Don’t sit on your own island: Keep communicating with other stakeholders;
Avoid shadow-IT: Again communicate, so your application doesn’t end up in a dark corner of your organization's intranet;
Don’t travel alone: Get external knowledge;
Avoid perfectionism: Realize your application has an expiration date.
With everything packed and ready to embark on your journey, make sure you have a destination. Again, don’t build solutions for problems that don’t exist and design for re-use. It makes no sense to build a new foundation every single time you want to build an application. Reinventing the wheel might be fun, but it’s simply a waste of time.
4. Humans over technology
Sjoerd Rombout from Gasunie is one of the early adopters of the citizen development movement. By deploying it in his organization, which finds itself in a tough spot due to decreasing demand for gas, Sjoerd can innovate fast by implementing solutions from the business side. Their goal is to become a fully paperless and digital organization and they are making great moves to reach that goal.
Gasunie made the clear choice to park no-code and citizen development with their IT department. By doing this they can guarantee continuity with the rest of their IT efforts and have an extensive knowledge base. Citizen developers are able to create new applications, but all under the supervision of the IT department.
Sjoerd and his team build complex applications on the Betty Blocks platform. In short sprints, they build new functionalities within the organization. According to Sjoerd, this requires a different way of thinking: “Think Scrum plus Agile plus working together on a human level, and together with the problem owner you will get exactly what you want. That gets me excited.”
A simple platform located in one central place lets magic happen at Gasunie. They are able to work with multiple teams on different projects. They run a smooth and stable operation and everything functions well. “We used to spend days updating our platform, but now this is done with a single click on the Betty Blocks platform.”
However, it’s not all fun and games for Sjoerd. Gasunie has a hard time finding citizen developers to join the team. As expected, the IT department doesn’t want to spend their time with the no-code platform. This is where Hubert’s solution for Bricklog comes in again: “You have to be able to recognize the type of person fit for citizen development in your team. One thing is sure, you won’t find him in the development department, but I can assure you that if you know what to look for you will find that diamond in your organization.”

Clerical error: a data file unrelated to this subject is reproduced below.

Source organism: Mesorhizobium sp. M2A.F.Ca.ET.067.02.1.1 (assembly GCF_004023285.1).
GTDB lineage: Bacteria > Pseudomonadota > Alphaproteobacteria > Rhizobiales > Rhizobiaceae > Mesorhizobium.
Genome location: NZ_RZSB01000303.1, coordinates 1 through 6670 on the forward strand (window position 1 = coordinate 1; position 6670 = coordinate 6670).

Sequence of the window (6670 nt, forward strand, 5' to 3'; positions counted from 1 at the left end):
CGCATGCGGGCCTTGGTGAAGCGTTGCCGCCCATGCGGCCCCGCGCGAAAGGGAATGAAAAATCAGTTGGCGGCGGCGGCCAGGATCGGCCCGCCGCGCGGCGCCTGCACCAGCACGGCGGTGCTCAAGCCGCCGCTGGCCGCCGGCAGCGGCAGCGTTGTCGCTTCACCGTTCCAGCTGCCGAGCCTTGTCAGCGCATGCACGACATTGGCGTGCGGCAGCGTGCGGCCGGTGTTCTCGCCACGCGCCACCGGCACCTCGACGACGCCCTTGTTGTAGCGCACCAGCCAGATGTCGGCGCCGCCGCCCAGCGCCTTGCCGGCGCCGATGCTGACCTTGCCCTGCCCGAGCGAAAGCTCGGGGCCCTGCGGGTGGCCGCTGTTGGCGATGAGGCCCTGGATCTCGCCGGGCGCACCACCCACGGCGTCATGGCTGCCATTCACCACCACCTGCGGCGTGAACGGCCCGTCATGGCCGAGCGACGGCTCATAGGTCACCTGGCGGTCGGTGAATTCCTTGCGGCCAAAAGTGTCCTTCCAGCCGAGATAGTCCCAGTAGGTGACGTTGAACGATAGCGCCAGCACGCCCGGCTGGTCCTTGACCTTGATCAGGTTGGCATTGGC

5. Work smarter, not harder
With the Bricklog Academy, Hubert has a breeding ground for citizen development and a keen eye for talent. According to Hubert, every organization should have citizen developers in their teams. In logistics, the standard is hard work. But Hubert sees many opportunities to work smarter, not harder. Assumptions and estimates are lethal for organizations, especially in logistics. They are based on old habits that simply don’t work anymore.
By using data and new applications that can be implemented quickly, Hubert gives his clients the opportunity to do smart work. By empowering citizen developers in the field of logistics, organizations adopt a paradigm shift and see the added value of data and applications. The tough logistics sector becomes more innovative and interesting for new talent.
Ready to pack your bags?
As Bouwe Koopal puts it, citizen development is like an easy stroll on the beach. It makes application development and moving to the cloud fun again, and isn’t life all about fun? Before you pack your bags and head off to the beach, make sure you know exactly what your goal is. Citizen development can be just the thing that will take your entire business to the next level, or it’s just a fun tool to play around with. It all depends on you.